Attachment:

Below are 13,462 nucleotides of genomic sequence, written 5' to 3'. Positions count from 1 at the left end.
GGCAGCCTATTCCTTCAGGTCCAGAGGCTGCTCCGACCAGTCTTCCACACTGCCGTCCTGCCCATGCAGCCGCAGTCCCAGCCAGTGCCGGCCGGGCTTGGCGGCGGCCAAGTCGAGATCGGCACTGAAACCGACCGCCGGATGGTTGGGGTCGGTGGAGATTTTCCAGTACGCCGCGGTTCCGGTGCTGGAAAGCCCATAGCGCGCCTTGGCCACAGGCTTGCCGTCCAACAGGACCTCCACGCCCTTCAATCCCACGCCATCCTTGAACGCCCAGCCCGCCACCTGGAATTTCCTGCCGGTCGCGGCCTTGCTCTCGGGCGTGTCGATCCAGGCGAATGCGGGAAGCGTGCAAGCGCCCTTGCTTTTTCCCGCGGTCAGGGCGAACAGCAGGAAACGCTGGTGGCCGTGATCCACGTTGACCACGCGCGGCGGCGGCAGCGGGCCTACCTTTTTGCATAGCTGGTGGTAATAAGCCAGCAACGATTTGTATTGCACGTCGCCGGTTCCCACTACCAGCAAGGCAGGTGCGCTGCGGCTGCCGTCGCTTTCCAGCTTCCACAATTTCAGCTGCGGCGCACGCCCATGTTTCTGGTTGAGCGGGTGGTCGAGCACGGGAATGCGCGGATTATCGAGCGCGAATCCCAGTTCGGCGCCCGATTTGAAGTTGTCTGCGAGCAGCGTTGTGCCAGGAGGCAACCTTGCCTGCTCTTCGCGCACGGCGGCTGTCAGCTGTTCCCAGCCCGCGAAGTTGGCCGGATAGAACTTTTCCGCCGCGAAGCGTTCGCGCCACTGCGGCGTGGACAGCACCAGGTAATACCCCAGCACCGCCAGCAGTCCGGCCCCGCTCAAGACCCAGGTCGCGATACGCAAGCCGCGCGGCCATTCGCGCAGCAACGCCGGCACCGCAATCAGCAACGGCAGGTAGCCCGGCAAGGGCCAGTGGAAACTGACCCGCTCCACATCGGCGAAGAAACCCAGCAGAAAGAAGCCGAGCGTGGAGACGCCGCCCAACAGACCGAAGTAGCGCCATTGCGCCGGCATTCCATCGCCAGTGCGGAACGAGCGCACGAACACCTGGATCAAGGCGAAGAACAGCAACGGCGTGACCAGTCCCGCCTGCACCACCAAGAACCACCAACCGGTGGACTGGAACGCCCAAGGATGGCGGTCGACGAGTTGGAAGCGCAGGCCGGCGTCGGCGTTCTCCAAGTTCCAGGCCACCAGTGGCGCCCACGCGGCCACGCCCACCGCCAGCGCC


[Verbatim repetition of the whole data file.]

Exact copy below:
Below are 13,462 nucleotides of genomic sequence, written 5' to 3'. Positions count from 1 at the left end.
GGCAGCCTATTCCTTCAGGTCCAGAGGCTGCTCCGACCAGTCTTCCACACTGCCGTCCTGCCCATGCAGCCGCAGTCCCAGCCAGTGCCGGCCGGGCTTGGCGGCGGCCAAGTCGAGATCGGCACTGAAACCGACCGCCGGATGGTTGGGGTCGGTGGAGATTTTCCAGTACGCCGCGGTTCCGGTGCTGGAAAGCCCATAGCGCGCCTTGGCCACAGGCTTGCCGTCCAACAGGACCTCCACGCCCTTCAATCCCACGCCATCCTTGAACGCCCAGCCCGCCACCTGGAATTTCCTGCCGGTCGCGGCCTTGCTCTCGGGCGTGTCGATCCAGGCGAATGCGGGAAGCGTGCAAGCGCCCTTGCTTTTTCCCGCGGTCAGGGCGAACAGCAGGAAACGCTGGTGGCCGTGATCCACGTTGACCACGCGCGGCGGCGGCAGCGGGCCTACCTTTTTGCATAGCTGGTGGTAATAAGCCAGCAACGATTTGTATTGCACGTCGCCGGTTCCCACTACCAGCAAGGCAGGTGCGCTGCGGCTGCCGTCGCTTTCCAGCTTCCACAATTTCAGCTGCGGCGCACGCCCATGTTTCTGGTTGAGCGGGTGGTCGAGCACGGGAATGCGCGGATTATCGAGCGCGAATCCCAGTTCGGCGCCCGATTTGAAGTTGTCTGCGAGCAGCGTTGTGCCAGGAGGCAACCTTGCCTGCTCTTCGCGCACGGCGGCTGTCAGCTGTTCCCAGCCCGCGAAGTTGGCCGGATAGAACTTTTCCGCCGCGAAGCGTTCGCGCCACTGCGGCGTGGACAGCACCAGGTAATACCCCAGCACCGCCAGCAGTCCGGCCCCGCTCAAGACCCAGGTCGCGATACGCAAGCCGCGCGGCCATTCGCGCAGCAACGCCGGCACCGCAATCAGCAACGGCAGGTAGCCCGGCAAGGGCCAGTGGAAACTGACCCGCTCCACATCGGCGAAGAAACCCAGCAGAAAGAAGCCGAGCGTGGAGACGCCGCCCAACAGACCGAAGTAGCGCCATTGCGCCGGCATTCCATCGCCAGTGCGGAACGAGCGCACGAACACCTGGATCAAGGCGAAGAACAGCAACGGCGTGACCAGTCCCGCCTGCACCACCAAGAACCACCAACCGGTGGACTGGAACGCCCAAGGATGGCGGTCGACGAGTTGGAAGCGCAGGCCGGCGTCGGCGTTCTCCAAGTTCCAGGCCACCAGTGGCGCCCACGCGGCCACGCCCACCGCCAGCGCC